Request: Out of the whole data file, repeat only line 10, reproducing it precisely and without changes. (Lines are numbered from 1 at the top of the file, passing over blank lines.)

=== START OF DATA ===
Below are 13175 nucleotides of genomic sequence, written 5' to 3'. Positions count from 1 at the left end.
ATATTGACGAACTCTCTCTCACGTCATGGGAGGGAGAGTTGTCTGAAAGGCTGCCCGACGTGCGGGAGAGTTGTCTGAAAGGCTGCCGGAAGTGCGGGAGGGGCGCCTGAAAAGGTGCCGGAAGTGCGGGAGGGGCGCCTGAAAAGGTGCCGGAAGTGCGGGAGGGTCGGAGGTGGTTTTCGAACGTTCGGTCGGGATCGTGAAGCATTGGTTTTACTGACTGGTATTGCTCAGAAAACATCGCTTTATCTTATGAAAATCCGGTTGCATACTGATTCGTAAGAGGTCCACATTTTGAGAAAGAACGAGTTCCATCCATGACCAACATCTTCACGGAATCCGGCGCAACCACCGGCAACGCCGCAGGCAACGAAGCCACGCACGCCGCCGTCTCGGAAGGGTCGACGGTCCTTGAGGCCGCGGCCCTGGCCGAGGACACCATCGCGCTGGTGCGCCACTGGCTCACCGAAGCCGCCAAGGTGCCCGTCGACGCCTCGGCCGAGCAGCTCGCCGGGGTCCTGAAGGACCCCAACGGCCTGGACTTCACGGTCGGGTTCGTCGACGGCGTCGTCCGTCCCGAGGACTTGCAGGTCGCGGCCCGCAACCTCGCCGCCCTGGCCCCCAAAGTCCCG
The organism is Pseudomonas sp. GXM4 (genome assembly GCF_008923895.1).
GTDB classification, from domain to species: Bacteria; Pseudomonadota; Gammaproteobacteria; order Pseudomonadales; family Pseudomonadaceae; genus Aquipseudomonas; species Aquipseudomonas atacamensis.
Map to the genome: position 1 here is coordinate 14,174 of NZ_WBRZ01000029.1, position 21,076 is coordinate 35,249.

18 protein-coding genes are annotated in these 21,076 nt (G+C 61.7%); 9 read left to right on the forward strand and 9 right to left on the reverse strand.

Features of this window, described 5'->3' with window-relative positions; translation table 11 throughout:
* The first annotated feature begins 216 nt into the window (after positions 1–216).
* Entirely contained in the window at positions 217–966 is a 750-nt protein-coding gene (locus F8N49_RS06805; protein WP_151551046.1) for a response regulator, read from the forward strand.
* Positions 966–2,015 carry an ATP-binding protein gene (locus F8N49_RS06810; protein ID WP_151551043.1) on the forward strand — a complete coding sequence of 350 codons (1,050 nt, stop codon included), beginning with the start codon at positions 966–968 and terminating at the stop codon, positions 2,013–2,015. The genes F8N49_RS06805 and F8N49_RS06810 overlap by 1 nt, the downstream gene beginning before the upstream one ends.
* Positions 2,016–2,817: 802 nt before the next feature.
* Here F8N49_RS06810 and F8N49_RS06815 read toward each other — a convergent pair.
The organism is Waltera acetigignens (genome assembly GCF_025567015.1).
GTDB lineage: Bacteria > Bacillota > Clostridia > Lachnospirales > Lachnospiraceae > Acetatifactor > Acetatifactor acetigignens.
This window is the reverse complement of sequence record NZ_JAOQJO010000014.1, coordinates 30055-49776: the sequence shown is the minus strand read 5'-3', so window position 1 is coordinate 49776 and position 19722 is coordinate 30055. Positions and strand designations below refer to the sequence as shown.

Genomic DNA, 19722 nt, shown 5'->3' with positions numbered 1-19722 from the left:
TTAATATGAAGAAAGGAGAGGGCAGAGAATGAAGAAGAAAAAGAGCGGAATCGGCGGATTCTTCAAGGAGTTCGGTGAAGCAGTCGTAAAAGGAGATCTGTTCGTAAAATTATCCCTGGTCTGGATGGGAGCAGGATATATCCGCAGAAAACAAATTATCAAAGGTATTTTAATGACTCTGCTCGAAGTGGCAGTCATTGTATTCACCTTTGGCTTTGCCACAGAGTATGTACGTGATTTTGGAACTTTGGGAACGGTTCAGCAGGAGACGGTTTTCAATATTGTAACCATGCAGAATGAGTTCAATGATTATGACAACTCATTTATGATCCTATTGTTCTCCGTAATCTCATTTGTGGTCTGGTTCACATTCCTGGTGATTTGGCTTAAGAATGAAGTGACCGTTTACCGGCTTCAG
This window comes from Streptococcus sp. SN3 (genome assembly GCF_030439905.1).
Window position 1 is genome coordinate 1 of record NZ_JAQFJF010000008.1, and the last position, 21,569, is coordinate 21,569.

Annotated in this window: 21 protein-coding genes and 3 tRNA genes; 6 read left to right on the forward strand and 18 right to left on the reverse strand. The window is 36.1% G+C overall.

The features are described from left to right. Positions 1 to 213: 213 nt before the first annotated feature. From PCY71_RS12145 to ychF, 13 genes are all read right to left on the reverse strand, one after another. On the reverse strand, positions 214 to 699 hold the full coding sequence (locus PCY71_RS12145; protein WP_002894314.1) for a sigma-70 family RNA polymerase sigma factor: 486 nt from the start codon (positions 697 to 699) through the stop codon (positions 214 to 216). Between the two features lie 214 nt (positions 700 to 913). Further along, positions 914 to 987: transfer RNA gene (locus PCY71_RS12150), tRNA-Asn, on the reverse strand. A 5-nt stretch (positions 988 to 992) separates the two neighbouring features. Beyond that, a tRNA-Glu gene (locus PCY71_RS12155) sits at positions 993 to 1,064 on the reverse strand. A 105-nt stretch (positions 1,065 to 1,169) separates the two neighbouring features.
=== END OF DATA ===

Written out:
* Positions 966–2,015 carry an ATP-binding protein gene (locus F8N49_RS06810; protein ID WP_151551043.1) on the forward strand — a complete coding sequence of 350 codons (1,050 nt, stop codon included), beginning with the start codon at positions 966–968 and terminating at the stop codon, positions 2,013–2,015. The genes F8N49_RS06805 and F8N49_RS06810 overlap by 1 nt, the downstream gene beginning before the upstream one ends.